Silently, Caleb shook his head. He wasn’t that hopeless. Not yet.


About the Author

Ashavan Doyon may have been a yeti in a prior life or possibly part giant. Either that or Texan air seriously messes up child development. During the day he’s a quiet and unassuming assistant at a liberal arts college in New England. At lunch, in the evenings, and when he can escape the grasp of his husband on weekends, Ashavan writes—with keyboard sounds on, because typing should make noise, beautiful clicky-clacky noise. He grew up reading fantasy classics and science fiction stories, but loves most speculative fiction. Growing up there was no such thing as a happy gay love story, and Ashavan writes to put those stories, full of fragility, beauty, even terror sometimes, into the world.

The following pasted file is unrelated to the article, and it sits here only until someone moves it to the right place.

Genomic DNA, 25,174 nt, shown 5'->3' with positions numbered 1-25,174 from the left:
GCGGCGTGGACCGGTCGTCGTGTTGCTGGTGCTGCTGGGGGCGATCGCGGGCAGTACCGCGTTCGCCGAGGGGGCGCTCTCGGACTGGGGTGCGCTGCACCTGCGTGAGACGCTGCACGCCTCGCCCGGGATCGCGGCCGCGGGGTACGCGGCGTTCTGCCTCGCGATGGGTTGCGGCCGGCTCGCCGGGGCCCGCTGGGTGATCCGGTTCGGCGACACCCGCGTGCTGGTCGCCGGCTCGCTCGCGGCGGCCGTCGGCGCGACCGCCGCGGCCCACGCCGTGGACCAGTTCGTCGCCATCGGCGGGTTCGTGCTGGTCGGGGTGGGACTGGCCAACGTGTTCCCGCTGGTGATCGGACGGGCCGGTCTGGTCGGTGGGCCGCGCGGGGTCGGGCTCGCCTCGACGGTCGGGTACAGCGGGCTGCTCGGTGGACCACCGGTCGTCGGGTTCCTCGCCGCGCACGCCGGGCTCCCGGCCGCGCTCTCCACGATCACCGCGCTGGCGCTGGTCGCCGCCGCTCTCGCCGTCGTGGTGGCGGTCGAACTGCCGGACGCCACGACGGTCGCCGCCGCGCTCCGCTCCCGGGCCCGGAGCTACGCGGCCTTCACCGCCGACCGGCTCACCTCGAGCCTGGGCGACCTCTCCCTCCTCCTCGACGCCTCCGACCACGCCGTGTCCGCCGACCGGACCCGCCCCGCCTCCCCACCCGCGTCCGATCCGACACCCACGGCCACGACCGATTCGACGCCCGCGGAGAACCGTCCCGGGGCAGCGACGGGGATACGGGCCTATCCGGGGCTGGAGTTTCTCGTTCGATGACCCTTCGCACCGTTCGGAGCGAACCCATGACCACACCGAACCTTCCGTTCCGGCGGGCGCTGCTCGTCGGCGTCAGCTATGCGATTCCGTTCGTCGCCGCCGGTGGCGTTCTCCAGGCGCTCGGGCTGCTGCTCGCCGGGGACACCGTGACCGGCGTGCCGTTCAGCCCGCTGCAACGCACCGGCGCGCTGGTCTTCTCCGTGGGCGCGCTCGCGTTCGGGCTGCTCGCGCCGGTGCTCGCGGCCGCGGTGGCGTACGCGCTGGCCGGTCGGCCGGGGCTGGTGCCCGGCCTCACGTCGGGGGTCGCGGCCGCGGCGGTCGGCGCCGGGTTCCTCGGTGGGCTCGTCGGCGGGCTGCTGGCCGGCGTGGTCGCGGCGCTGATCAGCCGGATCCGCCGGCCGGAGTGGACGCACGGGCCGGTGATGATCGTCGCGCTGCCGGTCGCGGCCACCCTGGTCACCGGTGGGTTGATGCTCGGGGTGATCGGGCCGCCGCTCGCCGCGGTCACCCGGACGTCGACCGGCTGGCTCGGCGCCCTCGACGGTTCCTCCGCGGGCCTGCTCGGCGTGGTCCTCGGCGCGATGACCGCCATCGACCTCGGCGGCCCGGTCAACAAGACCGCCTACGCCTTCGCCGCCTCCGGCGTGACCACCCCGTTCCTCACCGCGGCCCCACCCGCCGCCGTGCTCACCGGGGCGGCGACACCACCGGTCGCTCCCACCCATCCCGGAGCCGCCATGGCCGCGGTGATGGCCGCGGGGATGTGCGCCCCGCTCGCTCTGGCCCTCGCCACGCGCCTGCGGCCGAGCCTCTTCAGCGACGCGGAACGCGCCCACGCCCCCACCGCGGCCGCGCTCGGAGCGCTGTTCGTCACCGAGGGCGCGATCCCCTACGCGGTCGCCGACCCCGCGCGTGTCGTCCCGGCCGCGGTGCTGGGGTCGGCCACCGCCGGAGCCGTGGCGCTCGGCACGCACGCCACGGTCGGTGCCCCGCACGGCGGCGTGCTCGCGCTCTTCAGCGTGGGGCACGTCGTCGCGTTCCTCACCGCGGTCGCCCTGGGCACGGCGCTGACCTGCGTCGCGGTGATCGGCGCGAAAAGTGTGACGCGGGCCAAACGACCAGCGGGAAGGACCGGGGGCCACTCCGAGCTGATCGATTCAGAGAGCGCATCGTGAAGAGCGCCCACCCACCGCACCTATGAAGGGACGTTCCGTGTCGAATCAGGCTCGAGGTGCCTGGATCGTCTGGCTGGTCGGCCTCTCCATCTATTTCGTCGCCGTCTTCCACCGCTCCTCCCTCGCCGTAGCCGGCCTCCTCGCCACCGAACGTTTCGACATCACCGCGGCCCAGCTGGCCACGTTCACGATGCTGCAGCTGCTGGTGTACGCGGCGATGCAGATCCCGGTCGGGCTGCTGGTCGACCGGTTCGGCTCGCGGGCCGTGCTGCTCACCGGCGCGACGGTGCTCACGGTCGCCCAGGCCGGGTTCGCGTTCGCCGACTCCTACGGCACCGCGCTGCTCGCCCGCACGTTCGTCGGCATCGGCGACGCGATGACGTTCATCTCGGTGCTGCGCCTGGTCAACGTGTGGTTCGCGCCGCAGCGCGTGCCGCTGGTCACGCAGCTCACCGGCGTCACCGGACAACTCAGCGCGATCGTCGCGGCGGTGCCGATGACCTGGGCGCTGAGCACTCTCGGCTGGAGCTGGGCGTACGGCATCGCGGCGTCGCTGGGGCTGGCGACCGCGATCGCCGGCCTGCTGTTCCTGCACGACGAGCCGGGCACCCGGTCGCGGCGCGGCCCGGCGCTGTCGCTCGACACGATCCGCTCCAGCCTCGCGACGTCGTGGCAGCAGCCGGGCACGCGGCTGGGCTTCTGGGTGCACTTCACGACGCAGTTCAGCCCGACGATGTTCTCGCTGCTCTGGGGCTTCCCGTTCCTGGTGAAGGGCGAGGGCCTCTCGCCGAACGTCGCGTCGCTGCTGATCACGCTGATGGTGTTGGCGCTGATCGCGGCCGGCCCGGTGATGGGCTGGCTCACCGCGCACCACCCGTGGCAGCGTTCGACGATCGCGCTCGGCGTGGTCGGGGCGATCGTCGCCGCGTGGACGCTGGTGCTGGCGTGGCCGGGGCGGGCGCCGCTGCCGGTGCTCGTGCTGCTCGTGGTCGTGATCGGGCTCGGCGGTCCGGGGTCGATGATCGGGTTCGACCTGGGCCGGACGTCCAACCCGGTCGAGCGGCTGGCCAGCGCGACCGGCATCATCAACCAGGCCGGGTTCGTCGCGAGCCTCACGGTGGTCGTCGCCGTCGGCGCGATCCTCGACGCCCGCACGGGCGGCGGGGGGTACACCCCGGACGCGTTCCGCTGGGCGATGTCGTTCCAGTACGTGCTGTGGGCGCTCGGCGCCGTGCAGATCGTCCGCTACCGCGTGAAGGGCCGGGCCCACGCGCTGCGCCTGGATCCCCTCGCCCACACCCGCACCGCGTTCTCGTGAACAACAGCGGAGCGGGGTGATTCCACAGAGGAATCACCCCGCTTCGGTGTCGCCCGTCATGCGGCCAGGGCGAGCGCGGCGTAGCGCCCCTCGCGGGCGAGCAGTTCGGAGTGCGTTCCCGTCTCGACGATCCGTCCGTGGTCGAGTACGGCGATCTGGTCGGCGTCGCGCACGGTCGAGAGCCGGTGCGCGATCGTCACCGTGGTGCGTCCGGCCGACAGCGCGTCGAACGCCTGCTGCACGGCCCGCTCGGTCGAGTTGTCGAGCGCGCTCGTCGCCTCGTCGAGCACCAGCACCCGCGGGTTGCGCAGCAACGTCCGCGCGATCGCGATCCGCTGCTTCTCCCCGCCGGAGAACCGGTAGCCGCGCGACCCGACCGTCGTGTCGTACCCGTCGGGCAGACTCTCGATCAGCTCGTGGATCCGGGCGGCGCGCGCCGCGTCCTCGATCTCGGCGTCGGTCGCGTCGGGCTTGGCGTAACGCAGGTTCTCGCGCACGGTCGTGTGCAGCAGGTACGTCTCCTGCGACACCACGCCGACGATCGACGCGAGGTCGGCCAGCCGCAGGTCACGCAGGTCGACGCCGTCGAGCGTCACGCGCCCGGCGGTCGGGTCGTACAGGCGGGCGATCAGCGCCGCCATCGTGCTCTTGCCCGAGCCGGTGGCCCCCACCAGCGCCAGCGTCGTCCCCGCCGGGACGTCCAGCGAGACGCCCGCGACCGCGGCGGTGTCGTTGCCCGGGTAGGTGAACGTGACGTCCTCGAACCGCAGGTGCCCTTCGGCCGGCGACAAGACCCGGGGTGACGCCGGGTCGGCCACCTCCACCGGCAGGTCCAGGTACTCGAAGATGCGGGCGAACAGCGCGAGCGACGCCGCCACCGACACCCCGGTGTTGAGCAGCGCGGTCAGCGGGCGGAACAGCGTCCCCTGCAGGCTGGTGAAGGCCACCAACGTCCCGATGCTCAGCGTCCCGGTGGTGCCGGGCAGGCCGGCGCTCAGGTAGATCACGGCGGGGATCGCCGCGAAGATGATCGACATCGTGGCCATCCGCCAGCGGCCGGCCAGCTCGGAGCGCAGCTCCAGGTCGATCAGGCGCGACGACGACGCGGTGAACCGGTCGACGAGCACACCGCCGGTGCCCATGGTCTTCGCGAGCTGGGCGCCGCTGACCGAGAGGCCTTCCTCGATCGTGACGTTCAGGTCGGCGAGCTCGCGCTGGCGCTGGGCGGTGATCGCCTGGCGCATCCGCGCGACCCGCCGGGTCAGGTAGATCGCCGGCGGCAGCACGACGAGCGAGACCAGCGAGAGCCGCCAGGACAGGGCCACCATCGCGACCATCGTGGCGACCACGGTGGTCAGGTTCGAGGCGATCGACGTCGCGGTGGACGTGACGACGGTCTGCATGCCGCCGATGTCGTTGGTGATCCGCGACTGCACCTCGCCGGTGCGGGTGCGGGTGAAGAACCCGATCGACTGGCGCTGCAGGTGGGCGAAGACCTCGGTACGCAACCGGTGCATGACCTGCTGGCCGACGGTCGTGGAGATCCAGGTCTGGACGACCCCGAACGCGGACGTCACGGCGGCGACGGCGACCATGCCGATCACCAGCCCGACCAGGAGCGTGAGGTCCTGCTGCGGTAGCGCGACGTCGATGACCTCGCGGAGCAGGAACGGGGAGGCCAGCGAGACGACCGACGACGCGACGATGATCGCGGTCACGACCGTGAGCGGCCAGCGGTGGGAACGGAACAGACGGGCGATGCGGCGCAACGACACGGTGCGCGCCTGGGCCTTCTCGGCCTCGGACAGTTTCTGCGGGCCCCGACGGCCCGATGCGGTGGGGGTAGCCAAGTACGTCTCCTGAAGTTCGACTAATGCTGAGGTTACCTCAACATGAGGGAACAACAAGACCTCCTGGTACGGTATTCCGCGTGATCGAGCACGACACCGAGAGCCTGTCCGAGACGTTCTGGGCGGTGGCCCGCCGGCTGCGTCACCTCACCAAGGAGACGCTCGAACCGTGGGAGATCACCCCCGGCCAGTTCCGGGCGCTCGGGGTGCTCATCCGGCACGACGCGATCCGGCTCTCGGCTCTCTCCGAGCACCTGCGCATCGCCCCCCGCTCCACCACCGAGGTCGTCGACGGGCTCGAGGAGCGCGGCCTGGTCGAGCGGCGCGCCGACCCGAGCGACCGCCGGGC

Consumed outside of his writing by a life with his husband and their ancient pug, Ashavan lives in Massachusetts and frequently complains about the snow that he never saw growing up in Texas. He went to school at the University of Massachusetts at Amherst and holds a degree in Russian and East European Studies with a focus in language and literature. Ashavan continues to adore speculative fiction and can often be found rereading the classics he grew up with in his spare time.

Ashavan loves to hear from readers.